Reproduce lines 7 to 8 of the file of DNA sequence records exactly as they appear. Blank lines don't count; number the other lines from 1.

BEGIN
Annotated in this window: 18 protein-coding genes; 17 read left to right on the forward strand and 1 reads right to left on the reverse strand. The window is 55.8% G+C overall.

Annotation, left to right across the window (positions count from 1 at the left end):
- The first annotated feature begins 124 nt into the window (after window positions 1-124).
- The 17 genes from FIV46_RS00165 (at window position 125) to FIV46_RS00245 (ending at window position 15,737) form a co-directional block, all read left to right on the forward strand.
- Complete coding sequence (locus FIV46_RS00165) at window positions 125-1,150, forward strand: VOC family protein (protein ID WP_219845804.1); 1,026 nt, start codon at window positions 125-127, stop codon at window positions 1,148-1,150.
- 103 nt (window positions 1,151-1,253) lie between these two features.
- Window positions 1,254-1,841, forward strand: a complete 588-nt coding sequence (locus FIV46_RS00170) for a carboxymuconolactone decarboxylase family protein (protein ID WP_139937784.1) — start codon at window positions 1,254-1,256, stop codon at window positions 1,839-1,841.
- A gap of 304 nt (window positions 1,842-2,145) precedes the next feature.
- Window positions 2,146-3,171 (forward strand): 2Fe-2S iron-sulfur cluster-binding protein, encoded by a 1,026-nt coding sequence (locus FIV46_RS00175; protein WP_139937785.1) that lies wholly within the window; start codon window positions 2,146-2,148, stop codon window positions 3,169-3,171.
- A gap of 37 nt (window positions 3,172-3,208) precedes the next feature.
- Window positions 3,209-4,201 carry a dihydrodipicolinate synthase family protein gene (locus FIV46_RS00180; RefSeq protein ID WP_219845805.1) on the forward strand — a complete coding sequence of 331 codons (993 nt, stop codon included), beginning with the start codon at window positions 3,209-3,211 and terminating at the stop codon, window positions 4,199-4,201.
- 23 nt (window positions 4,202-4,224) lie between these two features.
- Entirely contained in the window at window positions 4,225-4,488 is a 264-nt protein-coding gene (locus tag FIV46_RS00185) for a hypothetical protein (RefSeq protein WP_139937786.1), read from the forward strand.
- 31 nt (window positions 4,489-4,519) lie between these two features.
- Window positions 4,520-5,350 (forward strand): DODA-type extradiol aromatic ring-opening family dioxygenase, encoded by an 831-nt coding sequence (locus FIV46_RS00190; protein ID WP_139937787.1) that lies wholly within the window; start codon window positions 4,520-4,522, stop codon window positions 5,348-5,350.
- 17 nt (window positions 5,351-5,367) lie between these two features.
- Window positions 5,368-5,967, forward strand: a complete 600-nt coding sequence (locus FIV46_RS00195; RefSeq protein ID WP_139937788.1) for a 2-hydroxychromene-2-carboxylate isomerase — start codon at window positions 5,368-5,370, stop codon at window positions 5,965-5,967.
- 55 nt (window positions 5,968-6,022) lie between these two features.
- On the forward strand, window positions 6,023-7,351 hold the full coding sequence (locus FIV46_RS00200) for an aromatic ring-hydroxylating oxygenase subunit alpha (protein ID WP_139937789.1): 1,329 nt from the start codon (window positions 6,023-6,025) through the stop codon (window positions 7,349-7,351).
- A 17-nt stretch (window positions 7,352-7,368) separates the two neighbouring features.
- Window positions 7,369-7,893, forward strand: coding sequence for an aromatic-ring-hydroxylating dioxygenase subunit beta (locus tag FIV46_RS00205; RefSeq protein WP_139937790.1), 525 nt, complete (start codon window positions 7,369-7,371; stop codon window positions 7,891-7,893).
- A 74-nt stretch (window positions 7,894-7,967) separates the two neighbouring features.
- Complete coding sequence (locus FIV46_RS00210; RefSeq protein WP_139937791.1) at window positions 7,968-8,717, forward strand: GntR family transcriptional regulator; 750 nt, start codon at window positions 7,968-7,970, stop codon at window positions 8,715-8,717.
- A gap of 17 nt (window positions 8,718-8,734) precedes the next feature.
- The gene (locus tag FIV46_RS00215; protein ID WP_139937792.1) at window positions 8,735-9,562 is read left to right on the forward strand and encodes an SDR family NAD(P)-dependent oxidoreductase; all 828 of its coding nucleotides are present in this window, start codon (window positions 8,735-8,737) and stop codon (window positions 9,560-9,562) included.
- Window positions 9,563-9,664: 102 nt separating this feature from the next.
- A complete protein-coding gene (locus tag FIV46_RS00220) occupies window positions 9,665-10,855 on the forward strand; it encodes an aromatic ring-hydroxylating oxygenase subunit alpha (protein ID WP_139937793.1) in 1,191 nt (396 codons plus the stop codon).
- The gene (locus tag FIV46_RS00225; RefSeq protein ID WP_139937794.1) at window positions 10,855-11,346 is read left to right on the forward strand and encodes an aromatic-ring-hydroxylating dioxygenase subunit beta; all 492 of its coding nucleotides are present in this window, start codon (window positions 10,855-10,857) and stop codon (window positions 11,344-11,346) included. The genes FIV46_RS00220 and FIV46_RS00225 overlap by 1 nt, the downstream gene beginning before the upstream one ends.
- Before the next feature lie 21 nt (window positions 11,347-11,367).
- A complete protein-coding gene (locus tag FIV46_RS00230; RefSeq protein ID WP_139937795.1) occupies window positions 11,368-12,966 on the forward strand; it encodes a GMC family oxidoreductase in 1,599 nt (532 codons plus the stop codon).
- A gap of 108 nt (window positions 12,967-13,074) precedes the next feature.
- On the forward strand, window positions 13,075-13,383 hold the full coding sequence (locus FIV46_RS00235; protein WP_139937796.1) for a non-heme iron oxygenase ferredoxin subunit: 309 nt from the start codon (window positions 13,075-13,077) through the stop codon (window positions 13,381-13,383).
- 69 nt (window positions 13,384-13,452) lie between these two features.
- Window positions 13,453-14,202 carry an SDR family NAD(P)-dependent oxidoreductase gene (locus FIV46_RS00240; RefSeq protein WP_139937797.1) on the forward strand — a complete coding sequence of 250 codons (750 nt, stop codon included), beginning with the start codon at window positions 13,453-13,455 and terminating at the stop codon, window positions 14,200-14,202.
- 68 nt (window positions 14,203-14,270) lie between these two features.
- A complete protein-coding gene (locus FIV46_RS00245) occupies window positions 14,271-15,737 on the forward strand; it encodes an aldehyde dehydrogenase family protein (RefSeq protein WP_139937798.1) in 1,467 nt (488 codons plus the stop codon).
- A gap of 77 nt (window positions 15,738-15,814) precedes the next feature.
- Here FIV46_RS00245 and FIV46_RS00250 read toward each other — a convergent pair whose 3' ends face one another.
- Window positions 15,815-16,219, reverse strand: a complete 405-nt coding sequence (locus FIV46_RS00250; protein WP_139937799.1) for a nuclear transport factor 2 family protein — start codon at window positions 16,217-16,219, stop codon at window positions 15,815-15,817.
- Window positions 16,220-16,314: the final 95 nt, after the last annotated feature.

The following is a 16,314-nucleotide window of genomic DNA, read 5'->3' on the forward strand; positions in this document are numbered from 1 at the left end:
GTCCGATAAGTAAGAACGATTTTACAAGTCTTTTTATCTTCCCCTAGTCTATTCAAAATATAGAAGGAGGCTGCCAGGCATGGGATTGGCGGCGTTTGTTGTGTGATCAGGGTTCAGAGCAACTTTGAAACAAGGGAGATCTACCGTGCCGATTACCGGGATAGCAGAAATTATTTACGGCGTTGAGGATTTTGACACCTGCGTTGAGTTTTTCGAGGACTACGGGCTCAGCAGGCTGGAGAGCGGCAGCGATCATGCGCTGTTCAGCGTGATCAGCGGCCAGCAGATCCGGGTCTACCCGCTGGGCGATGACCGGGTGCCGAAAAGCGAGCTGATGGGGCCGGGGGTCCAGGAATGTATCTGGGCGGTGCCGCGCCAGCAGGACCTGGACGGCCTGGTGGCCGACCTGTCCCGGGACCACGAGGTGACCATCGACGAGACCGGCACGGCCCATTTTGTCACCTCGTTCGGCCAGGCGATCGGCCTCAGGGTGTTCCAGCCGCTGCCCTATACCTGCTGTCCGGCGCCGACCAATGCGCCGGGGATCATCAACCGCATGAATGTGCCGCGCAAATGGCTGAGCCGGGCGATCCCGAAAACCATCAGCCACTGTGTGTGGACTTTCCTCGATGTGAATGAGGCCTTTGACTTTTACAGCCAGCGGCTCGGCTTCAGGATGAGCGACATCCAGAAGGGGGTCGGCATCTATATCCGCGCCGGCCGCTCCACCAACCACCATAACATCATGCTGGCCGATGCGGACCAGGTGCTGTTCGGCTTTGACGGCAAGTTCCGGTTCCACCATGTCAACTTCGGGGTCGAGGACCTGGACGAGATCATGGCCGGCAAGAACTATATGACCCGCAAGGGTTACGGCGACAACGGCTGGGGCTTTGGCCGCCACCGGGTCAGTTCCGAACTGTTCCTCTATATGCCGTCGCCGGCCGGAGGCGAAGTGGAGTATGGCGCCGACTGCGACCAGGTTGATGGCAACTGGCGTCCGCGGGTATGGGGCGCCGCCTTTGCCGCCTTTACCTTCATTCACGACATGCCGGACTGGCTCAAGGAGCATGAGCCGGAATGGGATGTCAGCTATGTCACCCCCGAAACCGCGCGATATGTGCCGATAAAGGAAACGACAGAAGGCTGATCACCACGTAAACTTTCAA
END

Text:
- Window positions 1,254-1,841, forward strand: a complete 588-nt coding sequence (locus FIV46_RS00170) for a carboxymuconolactone decarboxylase family protein (protein ID WP_139937784.1) — start codon at window positions 1,254-1,256, stop codon at window positions 1,839-1,841.
- A gap of 304 nt (window positions 1,842-2,145) precedes the next feature.